June 14, 2015
June 14, 2015
June 17, 2015
26.909.1 - 26.909.9
Implementation of Very Low-Cost Fluids Experiments to Facilitate Transformation in Undergraduate Engineering ClassesEngineering students emerge from many courses with a surprising lack of understanding of coreconcepts. The use of hands-on, experiential learning through in class experiments is anattractive approach to enhance understanding and learning outcomes. Major obstacles to thewidespread implementation of student-centered experiments in engineering classrooms are thecost and complexity of the experimental equipment presently available. This study looks at theimplementation of low-cost Venturi nozzle and Pipe Flow experiments in large MechanicalEngineering classrooms as a means to overcome these obstacles.The hardware used is designed to be light-weight, portable, and low-cost, while employingeasily sourced, inexpensive components, to arrive at per-student costs of less than a textbook($50 – $100). While the focus of the first experiments presented here is on fluid mechanicsconcepts, the approach is believed to lay the groundwork for a template that can be expandedinto a variety of STEM courses.In this paper, we report on the implementation of Venturi Nozzle and Pipe Flow experiments, ina junior-level Mechanical Engineering class. The class includes both 42 local, on-site studentsat a cental campus location, as well as 60 distance students studying at two satellite campuslocations. Communication between the central campus classroom, where the course instructoris located and the two satellite classroom locations is via internet mediated audio and videochannels. Students were divided into two groups. One group included one section of studentsat the main campus and one satellite campus. Those students worked in groups of three or four,to perform the fluids experiments. Also those students were provided with the low-costhardware and a worksheet guiding them through the experiment. Open-ended play with thehardware was encouraged. A second group of students included a second section of studentsat the main campus and the second satellite campus. These students were presented the samematerial to learn in either a lecture (for on-site students at the main campus) or a worksheet ( forsatellite campus students)In the first experiment, students measured flow rates and pressures of both air and waterflowing through a Venturi nozzle to test the validity of the Bernoulli equation under variousconditions. In the second experiment, students measured flow rates and pressures of both airand water flowing through pipe sections and hardware to determine head losses as a function ofnondimensional fluid parameters.The efficacy of the hands-on experiments in promoting learning of key concepts was assessedvia several mechanisms. First, pre and post quizzes were given to all students before and aftereither they did the hands-on experiments or they attended the equivalent lecture. Second, theworksheets filled out by students who did the hands-on experiments were compared to thosewho only did an equivalent worksheet without and experiment. Finally, a number of studentswere interviewed about their perceptions..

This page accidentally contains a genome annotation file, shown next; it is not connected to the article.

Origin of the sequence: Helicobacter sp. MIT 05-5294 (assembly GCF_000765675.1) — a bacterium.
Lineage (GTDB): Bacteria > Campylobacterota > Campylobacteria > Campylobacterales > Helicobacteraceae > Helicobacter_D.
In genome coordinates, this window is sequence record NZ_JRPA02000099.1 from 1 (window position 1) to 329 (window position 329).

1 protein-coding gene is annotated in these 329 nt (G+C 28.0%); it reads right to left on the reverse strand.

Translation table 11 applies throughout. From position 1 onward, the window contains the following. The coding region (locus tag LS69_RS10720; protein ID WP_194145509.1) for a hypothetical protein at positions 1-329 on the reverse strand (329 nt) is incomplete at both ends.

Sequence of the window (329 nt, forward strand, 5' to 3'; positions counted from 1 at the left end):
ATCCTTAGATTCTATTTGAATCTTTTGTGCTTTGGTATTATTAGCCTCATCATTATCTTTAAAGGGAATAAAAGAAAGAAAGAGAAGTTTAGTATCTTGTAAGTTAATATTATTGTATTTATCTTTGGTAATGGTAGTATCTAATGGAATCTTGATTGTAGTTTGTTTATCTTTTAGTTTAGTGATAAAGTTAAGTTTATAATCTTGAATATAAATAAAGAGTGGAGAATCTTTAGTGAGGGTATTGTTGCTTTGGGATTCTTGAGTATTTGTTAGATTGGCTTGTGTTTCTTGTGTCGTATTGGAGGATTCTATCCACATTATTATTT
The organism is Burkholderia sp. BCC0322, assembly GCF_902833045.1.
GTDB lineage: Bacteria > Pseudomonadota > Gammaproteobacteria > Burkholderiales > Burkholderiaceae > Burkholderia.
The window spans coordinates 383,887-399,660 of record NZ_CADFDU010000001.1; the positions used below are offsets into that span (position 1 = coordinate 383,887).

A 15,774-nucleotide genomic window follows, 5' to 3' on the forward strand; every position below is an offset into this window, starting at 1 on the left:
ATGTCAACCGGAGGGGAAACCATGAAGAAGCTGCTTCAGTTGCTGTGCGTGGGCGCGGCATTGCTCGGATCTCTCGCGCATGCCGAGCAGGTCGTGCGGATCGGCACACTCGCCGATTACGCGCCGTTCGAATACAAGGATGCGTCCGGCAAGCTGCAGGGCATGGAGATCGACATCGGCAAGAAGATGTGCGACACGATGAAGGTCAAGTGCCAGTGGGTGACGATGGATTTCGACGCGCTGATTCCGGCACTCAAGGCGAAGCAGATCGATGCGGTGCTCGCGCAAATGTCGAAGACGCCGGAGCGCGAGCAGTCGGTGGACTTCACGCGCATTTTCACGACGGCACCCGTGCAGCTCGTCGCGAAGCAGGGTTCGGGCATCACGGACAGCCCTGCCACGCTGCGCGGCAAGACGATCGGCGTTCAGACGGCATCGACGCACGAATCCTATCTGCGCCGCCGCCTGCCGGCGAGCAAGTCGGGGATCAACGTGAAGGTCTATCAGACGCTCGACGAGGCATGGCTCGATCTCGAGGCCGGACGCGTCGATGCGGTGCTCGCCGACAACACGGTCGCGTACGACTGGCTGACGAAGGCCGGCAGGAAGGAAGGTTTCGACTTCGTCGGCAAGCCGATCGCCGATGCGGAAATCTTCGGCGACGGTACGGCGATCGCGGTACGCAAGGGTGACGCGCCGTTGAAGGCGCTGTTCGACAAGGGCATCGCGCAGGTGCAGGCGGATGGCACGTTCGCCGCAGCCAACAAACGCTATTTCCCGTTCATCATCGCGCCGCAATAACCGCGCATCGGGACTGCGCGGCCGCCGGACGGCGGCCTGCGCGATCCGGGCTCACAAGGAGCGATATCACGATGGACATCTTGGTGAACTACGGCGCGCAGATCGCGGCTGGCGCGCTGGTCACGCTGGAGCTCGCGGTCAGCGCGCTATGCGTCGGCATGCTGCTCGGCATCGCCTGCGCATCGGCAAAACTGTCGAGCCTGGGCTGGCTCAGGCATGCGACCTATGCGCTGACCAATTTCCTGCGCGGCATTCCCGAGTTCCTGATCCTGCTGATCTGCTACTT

Richards, C. D., & Meng, F. S., & Van Wie, B. J., & Golter, P. B., & Richards, R. F. (2015, June), Implementation of Very Low-cost Fluids Experiments to Facilitate Transformation in Undergraduate Engineering Classes Paper presented at 2015 ASEE Annual Conference & Exposition, Seattle, Washington. 10.18260/p.24246
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